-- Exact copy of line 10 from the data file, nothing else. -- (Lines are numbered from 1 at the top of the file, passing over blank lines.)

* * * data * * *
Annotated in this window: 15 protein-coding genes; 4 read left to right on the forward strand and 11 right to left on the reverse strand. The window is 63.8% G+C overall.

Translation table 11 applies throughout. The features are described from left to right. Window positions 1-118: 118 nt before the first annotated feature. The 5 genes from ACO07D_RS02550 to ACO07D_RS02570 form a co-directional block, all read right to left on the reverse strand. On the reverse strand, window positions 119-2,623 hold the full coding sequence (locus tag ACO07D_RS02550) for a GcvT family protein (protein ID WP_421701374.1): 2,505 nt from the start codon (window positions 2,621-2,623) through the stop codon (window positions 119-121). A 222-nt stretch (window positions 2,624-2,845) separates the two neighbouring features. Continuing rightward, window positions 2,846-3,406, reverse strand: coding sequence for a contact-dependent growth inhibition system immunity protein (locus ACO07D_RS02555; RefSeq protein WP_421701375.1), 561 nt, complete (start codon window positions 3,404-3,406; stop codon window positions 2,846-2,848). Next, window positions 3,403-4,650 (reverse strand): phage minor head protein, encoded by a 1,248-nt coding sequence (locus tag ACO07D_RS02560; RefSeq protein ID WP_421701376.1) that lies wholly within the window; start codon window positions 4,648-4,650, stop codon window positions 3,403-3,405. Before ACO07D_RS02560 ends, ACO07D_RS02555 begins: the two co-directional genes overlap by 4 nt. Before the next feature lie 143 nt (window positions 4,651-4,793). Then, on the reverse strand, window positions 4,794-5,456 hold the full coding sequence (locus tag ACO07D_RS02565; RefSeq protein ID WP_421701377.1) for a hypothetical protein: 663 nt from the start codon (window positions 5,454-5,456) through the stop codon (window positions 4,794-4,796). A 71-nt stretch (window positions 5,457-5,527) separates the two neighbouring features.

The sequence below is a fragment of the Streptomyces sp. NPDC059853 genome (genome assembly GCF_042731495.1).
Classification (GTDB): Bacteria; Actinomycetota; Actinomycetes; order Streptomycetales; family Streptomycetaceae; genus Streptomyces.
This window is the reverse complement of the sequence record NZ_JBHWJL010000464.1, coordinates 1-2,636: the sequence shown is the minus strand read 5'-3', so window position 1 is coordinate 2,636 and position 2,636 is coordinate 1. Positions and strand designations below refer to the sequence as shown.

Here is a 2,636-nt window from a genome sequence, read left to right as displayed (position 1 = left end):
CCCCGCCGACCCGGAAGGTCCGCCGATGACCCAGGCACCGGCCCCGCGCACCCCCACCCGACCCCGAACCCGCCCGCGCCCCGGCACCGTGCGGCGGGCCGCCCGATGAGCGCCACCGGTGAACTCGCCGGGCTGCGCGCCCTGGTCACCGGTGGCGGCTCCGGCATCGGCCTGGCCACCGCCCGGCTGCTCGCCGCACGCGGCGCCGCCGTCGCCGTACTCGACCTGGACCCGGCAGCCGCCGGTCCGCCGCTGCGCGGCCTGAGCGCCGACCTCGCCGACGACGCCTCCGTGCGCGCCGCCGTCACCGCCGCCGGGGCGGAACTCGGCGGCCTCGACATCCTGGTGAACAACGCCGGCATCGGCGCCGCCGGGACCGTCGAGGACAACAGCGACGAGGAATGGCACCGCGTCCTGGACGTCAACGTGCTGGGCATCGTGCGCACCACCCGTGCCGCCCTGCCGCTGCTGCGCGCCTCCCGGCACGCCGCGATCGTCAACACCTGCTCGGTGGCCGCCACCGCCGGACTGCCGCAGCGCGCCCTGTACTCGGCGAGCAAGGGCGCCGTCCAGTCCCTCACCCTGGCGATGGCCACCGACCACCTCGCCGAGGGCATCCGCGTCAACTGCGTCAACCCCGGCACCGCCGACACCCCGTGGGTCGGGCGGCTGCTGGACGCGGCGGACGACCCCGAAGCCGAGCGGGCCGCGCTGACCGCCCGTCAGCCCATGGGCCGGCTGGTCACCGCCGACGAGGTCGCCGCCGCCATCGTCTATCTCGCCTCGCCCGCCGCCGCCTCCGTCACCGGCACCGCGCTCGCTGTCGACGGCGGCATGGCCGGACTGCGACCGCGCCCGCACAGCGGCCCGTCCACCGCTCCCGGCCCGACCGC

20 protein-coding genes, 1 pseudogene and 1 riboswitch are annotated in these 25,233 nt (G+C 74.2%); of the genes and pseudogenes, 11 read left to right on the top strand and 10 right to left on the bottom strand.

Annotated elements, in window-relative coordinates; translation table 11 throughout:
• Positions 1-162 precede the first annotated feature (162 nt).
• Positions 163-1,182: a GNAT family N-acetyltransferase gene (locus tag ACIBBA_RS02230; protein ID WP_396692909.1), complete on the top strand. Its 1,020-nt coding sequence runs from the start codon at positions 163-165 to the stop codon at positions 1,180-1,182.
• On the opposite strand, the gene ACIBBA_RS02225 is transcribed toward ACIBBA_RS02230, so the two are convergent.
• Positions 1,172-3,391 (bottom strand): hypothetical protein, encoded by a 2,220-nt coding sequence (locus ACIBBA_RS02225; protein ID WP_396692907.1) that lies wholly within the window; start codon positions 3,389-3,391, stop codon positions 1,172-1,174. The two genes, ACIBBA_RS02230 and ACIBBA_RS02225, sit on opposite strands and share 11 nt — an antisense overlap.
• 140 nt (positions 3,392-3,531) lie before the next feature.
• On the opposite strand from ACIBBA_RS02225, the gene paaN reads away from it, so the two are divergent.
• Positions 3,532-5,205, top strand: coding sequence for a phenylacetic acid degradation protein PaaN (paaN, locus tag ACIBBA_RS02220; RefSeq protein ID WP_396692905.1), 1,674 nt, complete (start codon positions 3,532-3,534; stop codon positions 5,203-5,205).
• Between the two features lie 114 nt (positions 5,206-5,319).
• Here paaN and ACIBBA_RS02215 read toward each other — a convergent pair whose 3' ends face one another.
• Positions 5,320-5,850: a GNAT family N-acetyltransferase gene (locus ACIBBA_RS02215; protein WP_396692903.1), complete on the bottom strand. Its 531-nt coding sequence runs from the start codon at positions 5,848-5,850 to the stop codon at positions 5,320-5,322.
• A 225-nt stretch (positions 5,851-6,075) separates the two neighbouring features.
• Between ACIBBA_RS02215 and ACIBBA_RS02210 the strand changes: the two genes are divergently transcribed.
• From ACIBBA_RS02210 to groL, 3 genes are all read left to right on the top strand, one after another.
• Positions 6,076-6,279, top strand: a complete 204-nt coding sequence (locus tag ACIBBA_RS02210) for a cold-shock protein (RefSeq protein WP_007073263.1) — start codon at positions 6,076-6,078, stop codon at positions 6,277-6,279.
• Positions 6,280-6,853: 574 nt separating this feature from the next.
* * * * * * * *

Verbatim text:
• Positions 1-162 precede the first annotated feature (162 nt).